Obviously before deciding whether to pursue such a claim you should take legal advice from a solicitor experienced in such cases rather than rely on the word of a random person on the Internet. However I think we can state objectively that there is much less chance of recovering the money than there would be if you had a claim for bad advice against an FCA-regulated adviser who would be subject to the FSCS.
    • sol047
    • By sol047 6th Jun 17, 9:15 PM
    • 4 Posts
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    sol047
    Yes it was Jackson Francis I won against, not Store First. Sorry for the confusion!
    Originally posted by samantha1975
    Are you sure?????? I tried against Jackson Francis and got no where, my case was successfully won against the pensions office, a regulated firm, who they used to place my SIPP with London & Colonial.

    Something else to be aware of, a successful FSCS claim is capped at £50K.
    Last edited by sol047; 06-06-2017 at 9:23 PM.
    • JKWalker
    • By JKWalker 12th Jun 17, 6:35 PM
    • 8 Posts
    • 0 Thanks
    JKWalker
    Are you sure?????? I tried against Jackson Francis and got no where, my case was successfully won against the pensions office, a regulated firm, who they used to place my SIPP with London & Colonial.

    Something else to be aware of, a successful FSCS claim is capped at £50K.
    Originally posted by sol047
    I don't get that either. Jackson Francis are not an IFA, and therefore their "advice" gets no cover from the FSCS or FOS. Was it actually the IFA behind it that ended up in the firing line?

    Lot's of articles in bigger newspapers about SF this week...
    • Jona325d
    • By Jona325d 27th Oct 17, 1:00 PM
    • 1 Posts
    • 0 Thanks
    Jona325d
    Hi,

    Has anybody been contacted recently by a company based in Dubai regarding the potential sale of their storage units?

    Thanks

    Simon
    • Malthusian
    • By Malthusian 27th Oct 17, 2:31 PM
    • 3,555 Posts
    • 5,447 Thanks
    Malthusian
    Probably. Fraud recovery fraud is extremely common.

    The pods are worthless and nobody wants to buy them. Anyone claiming they want to buy your pod will almost certainly ask you to send them money for "legal fees" or such like, which you will never see again.
    • JKWalker
    • By JKWalker 1st Nov 17, 7:28 PM
    • 8 Posts
    • 0 Thanks
    JKWalker
    Probably. Fraud recovery fraud is extremely common.

    The pods are worthless and nobody wants to buy them. Anyone claiming they want to buy your pod will almost certainly ask you to send them money for "legal fees" or such like, which you will never see again.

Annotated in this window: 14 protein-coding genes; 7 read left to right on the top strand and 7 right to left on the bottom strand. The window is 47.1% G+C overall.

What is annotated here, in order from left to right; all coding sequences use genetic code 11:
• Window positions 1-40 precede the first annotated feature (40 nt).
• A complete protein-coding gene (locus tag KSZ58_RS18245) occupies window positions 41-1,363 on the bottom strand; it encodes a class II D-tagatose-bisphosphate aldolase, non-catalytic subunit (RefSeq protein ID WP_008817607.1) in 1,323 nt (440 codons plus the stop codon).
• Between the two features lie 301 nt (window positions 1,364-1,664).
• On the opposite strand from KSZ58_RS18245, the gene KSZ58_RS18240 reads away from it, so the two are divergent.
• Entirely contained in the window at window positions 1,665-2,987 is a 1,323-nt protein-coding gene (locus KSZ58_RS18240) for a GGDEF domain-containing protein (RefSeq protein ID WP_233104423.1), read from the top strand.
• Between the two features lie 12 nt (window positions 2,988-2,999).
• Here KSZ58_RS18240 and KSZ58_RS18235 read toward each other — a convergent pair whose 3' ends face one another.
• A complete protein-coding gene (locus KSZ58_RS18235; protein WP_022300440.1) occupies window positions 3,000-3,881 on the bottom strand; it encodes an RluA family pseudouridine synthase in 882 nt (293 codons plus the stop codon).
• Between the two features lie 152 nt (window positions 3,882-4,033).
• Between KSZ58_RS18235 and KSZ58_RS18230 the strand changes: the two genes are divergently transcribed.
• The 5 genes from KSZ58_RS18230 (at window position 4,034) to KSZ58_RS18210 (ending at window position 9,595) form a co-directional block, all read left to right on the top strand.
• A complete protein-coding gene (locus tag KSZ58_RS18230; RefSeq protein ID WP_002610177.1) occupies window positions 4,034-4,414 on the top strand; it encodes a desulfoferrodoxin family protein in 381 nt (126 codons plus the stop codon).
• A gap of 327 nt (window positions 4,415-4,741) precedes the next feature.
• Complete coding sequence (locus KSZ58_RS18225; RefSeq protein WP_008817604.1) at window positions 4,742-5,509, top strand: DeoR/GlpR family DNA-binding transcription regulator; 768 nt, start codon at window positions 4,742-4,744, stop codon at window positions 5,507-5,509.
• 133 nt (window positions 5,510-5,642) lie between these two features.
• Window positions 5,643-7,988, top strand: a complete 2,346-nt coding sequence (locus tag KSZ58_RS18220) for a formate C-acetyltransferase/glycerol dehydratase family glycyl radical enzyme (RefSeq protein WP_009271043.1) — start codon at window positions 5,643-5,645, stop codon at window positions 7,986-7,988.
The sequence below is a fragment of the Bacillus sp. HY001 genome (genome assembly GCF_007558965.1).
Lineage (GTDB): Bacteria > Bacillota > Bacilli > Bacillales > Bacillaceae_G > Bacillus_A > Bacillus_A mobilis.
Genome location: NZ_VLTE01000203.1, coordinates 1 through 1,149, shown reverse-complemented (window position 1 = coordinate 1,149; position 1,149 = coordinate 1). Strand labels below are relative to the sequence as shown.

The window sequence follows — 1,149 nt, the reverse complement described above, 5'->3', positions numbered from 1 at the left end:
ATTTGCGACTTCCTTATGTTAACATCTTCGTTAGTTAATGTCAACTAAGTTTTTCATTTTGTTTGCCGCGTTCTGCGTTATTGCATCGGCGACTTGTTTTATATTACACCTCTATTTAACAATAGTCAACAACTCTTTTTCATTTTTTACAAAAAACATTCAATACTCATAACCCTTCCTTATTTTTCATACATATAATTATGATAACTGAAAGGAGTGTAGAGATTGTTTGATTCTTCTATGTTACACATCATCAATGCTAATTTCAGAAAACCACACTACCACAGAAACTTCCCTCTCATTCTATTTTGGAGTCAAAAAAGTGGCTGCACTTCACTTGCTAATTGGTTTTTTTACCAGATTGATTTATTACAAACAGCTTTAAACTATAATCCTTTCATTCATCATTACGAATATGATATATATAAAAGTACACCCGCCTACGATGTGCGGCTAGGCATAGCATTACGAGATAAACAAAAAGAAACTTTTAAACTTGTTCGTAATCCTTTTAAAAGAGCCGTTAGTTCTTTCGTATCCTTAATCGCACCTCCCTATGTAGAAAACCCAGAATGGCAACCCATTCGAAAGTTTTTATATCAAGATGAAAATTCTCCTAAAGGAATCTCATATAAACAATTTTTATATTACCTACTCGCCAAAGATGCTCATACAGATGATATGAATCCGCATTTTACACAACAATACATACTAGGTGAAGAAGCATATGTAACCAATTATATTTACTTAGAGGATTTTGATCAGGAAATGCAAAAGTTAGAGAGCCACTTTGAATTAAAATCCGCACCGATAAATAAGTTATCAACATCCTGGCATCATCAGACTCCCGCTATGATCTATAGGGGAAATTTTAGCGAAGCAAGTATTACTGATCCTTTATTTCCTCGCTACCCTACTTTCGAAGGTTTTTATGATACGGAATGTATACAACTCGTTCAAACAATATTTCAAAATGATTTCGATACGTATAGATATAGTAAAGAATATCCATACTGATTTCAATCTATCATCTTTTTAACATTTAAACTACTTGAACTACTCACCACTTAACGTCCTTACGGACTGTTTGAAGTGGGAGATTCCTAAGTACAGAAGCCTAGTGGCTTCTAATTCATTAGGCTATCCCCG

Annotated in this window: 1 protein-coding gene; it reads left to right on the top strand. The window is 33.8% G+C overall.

Originally posted by Malthusian
    My view too - frustrating as so many want to get rid, and so when somebody turns up offering to buy, it's difficult not to get hopeful.
    • Disgruntledinvestor
    • By Disgruntledinvestor 8th Dec 17, 12:18 PM
    • 2 Posts
    • 0 Thanks
    Disgruntledinvestor
    Disgraceful=empty promises
    I invested over £125,000 with them over 5 years ago , I submitted my buyback agreement , (be warned you must have the original signed document or they bounce it ) and submit in a specific 30day window or you miss-out.
    I received an email to say the buy back by them is optional and it can take up to 5 years .
    I have 2 SIPPs and Cash invested , Im concerned that I wont get it back after reading this and other blogs.
    Positive , I received the promised 24 month 10% payments
    Negative , not really much after that, unless I phoned up and complained.
    No Guarantee of the buy back , why would you invest if that was the case , this was not explained to me .
    No Guarantee they will rent out your store pods , you can rent them out yourself.
    Difficult to obtain information / updates etc. unless you chase
    Expensive Ground rent charges which negate all if not more of your rental charges -ve equity


    conclusion : there are better investment opportunities out there , I'm getting 13-16%pa invested in a standard FTSE100 Investment company .
    • Disgruntledinvestor
    • By Disgruntledinvestor 8th Dec 17, 12:21 PM
    • 2 Posts
    • 0 Thanks
    Disgruntledinvestor
    dont do it
    I invested over £125,000 with them over 5 years ago , I submitted my buyback agreement , (be warned you must have the original signed document or they bounce it ) and submit in a specific 30day window or you miss-out.
    I received an email to say the buy back by them is optional and it can take up to 5 years .
    I have 2 SIPPs and Cash invested , Im concerned that I wont get it back after reading this and other blogs.
    Positive , I received the promised 24 month 10% payments
    Negative , not really much after that, unless I phoned up and complained.
    No Guarantee of the buy back , why would you invest if that was the case , this was not explained to me .
    No Guarantee they will rent out your store pods , you can rent them out yourself.
    Difficult to obtain information / updates etc. unless you chase
    Expensive Ground rent charges which negate all if not more of your rental charges -ve equity


    conclusion : there are better investment opportunities out there , I'm getting 13-16%pa invested in a standard FTSE100 Investment company .
    • dunstonh
    • By dunstonh 8th Dec 17, 1:02 PM
    • 90,288 Posts
    • 57,066 Thanks
    dunstonh
    Positive , I received the promised 24 month 10% payments
    It isnt genuine income though. Its using other investors money, as they sign up, to pay those already signed up.

    conclusion : there are better investment opportunities out there
    You need to be stronger wording it than that. i.e. there are not many worse options out there but there are plenty better.

    I'm getting 13-16%pa invested in a standard FTSE100 Investment company .
    That would also be bad investing if in isolation of other holdings.
    I am an Independent Financial Adviser (IFA). Comments are for discussion purposes only. They are not financial advice. Different people have different needs and what is right for one person may not be for another. If you feel an area discussed may be relevant to you, then please seek advice from an Independent Financial Adviser local to you.